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WWII veterans honored at Salute to Davis-Monthan

Posted at 5:33 PM, Apr 07, 2016
and last updated 2016-04-08 01:45:51-04
Two World War II veterans were honored at the "Salute to Davis-Monthan" at the Pima Air and Space Museum on Thursday.
Colonel Richard Bushong and Staff Sergeant Mel Sinquefield both flew combat missions in the B-17 bomber during the second world war. They shared their stories with Nine On Your Side.
Now, let's go back to the 1940s.
Richard Bushong joined the Army in 1942 at the age of 20 to be a pilot, by 1943 he flew in his first combat mission. He was a member of the 390th Bomb Wing.
"They said we were so accurate we could drop the bombs into a pickle barrel," said Bushong.
He flew 28 combat missions in the European theater - an impressive statistic considering many pilots never flew more than 20. Bushong was awarded with the Distinguished Flying Cross, three air medals, and the French Legion of Honor.
Bushong was part of the first daylight raid of Berlin. Years later he learned his squadron was bombing a well-known electronic equipment manufacturer that is still in business today, Bosch.
"I can guarantee you they're not making in that factory," joked Bushong.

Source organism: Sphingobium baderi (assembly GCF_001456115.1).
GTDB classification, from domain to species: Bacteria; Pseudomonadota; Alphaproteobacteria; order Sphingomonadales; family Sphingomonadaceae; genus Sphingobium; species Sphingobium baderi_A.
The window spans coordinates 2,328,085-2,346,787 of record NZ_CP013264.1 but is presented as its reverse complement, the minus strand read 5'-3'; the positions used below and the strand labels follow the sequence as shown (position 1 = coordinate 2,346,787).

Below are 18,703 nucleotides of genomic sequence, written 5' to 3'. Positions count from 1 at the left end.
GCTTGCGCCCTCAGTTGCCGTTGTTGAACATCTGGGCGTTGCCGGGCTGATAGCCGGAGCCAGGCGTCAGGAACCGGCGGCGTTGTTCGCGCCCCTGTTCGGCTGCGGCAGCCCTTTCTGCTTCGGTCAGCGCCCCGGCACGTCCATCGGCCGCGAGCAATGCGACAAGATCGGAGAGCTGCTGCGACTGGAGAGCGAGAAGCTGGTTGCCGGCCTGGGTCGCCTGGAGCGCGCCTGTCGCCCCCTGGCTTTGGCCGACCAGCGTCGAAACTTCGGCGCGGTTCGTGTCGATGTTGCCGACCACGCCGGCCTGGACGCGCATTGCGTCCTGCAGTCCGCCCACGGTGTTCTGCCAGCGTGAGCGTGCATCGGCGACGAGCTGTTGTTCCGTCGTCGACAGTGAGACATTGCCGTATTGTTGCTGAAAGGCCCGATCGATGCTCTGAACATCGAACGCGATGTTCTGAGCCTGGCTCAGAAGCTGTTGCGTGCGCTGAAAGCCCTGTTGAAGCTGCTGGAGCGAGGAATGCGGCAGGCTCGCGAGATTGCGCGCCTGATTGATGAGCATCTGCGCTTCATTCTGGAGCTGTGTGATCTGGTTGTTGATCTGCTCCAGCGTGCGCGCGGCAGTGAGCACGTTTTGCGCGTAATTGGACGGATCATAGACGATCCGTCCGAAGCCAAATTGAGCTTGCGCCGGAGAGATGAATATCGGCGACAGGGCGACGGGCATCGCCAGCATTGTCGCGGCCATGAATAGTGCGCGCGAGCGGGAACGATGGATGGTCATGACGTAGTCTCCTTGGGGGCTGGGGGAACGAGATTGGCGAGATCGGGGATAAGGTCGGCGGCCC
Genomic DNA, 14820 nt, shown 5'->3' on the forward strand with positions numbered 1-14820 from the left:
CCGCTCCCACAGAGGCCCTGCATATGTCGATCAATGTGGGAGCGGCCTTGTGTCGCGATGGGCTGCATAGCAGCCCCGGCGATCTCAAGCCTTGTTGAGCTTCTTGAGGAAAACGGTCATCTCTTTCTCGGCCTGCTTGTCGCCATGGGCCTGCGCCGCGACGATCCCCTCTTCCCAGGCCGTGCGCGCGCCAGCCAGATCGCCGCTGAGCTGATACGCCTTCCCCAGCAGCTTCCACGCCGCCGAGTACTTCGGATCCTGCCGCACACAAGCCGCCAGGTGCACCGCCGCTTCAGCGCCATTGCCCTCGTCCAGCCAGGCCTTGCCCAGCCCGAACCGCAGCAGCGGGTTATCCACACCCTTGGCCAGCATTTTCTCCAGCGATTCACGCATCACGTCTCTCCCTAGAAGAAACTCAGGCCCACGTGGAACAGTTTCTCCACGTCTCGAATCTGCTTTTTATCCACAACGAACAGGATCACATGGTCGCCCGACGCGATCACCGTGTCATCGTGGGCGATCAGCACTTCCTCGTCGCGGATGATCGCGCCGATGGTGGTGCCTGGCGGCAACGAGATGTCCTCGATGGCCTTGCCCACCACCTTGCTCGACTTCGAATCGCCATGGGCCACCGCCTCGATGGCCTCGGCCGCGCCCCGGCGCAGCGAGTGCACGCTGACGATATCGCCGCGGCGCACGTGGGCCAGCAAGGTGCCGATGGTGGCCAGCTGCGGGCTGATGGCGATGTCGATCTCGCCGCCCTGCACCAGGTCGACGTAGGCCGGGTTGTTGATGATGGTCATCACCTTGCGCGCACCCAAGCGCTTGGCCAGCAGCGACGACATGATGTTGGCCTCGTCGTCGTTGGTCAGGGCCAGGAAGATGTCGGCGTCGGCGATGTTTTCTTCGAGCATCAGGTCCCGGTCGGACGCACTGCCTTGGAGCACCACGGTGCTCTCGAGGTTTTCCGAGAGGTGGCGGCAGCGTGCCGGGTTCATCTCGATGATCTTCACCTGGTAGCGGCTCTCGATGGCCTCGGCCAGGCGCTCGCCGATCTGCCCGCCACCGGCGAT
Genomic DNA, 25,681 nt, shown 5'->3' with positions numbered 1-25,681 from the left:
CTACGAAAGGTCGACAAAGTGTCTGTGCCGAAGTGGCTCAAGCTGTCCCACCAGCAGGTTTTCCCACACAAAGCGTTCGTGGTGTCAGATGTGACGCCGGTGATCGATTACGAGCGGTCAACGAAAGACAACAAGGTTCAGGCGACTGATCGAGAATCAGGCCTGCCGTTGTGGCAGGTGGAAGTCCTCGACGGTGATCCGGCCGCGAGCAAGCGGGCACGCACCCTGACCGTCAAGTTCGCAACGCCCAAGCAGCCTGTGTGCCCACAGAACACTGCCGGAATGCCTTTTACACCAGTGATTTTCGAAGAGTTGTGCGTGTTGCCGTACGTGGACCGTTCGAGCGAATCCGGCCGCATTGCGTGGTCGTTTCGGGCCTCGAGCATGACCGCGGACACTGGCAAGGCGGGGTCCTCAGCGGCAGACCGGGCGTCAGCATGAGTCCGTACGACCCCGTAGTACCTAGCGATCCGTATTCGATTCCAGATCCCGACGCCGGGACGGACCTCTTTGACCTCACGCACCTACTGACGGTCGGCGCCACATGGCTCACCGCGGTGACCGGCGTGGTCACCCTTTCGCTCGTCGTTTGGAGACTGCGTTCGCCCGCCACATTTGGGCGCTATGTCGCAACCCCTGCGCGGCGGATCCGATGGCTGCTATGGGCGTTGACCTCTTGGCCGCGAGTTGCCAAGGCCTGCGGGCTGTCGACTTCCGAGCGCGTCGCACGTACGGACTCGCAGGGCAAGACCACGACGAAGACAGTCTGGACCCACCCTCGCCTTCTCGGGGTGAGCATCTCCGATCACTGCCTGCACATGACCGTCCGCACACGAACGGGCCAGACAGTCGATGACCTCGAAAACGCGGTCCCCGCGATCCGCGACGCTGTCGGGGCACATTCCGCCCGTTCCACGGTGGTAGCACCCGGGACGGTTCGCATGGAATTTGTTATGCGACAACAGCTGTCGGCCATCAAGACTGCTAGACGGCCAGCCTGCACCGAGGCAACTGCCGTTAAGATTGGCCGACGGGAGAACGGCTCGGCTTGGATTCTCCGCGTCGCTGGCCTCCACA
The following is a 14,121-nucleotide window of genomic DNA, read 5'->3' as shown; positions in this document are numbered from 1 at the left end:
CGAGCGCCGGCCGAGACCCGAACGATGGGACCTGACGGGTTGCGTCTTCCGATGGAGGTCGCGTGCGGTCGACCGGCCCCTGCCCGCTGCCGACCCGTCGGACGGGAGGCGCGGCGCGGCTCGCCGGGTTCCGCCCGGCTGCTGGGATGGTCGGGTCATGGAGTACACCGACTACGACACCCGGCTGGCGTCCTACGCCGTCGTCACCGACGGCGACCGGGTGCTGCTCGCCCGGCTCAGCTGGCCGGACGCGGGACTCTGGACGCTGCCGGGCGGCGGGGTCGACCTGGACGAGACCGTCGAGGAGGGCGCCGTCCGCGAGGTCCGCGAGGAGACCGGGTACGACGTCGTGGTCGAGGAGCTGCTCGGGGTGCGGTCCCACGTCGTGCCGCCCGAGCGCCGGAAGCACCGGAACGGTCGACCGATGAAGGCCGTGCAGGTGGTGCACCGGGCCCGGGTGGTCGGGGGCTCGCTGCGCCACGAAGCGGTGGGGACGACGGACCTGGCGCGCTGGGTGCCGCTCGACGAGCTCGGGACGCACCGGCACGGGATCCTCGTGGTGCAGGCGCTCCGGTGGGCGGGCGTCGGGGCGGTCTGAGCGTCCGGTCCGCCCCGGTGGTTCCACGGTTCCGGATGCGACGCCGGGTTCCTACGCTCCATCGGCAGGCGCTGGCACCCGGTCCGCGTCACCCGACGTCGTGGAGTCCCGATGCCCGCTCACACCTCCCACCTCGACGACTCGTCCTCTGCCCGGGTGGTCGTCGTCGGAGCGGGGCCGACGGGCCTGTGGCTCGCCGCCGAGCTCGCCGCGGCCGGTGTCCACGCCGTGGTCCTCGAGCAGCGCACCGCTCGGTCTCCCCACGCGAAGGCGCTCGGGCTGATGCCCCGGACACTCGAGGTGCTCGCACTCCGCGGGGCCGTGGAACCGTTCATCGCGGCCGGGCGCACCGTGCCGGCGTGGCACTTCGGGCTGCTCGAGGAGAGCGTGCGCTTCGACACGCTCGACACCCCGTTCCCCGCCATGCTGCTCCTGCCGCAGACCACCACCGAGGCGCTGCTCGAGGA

During one raid, every man he trained with before going to Europe was shot down. The only reason Bushong survived was because food poisoning kept him out of the air that day.
After WWII, he continued flying till 1971 because he says he loves flying. "Some people just don't know when to quit."
Mel Sinquefield was the other veteran honored Thursday.
Sinquefield was a left waist gunner, protecting his plane from enemy fighters starting in 1942. He flew 50 combat missions in Italy. He was credited taking down three enemy planes, he received two Distinguished Flying Crosses, two Purple Hearts, and six air medals.
Sinquefield then showed us a yearbook from when he first joined the army. He looks young in the photograph - because he was just 15 when he joined. Legally you have to be 18.
"I thought it was the thing to do," he said.
Every generation of Sinquefield's family has served in a branch of the military dating back to the Revolutionary War. He says he wanted to join the Navy with the rest of his friends in high school, but they asked for a birth certificate.
"There was the end of my navy career!" said Sinquefield.
He then went to the army recruitment office and the officer there did not ask for the certificate, so he lied about his age.
"That's the way I got started," he said.
Sinquefield served four years before returning home, finishing high school, and graduating from Wayne State University thanks to the GI Bill.
Both Sinquefield and Bushong volunteer at the 390th Memorial Museum which is based at the Pima Air and Space Museum. They lecture and teach visitors what it was like to serve in World War II each week.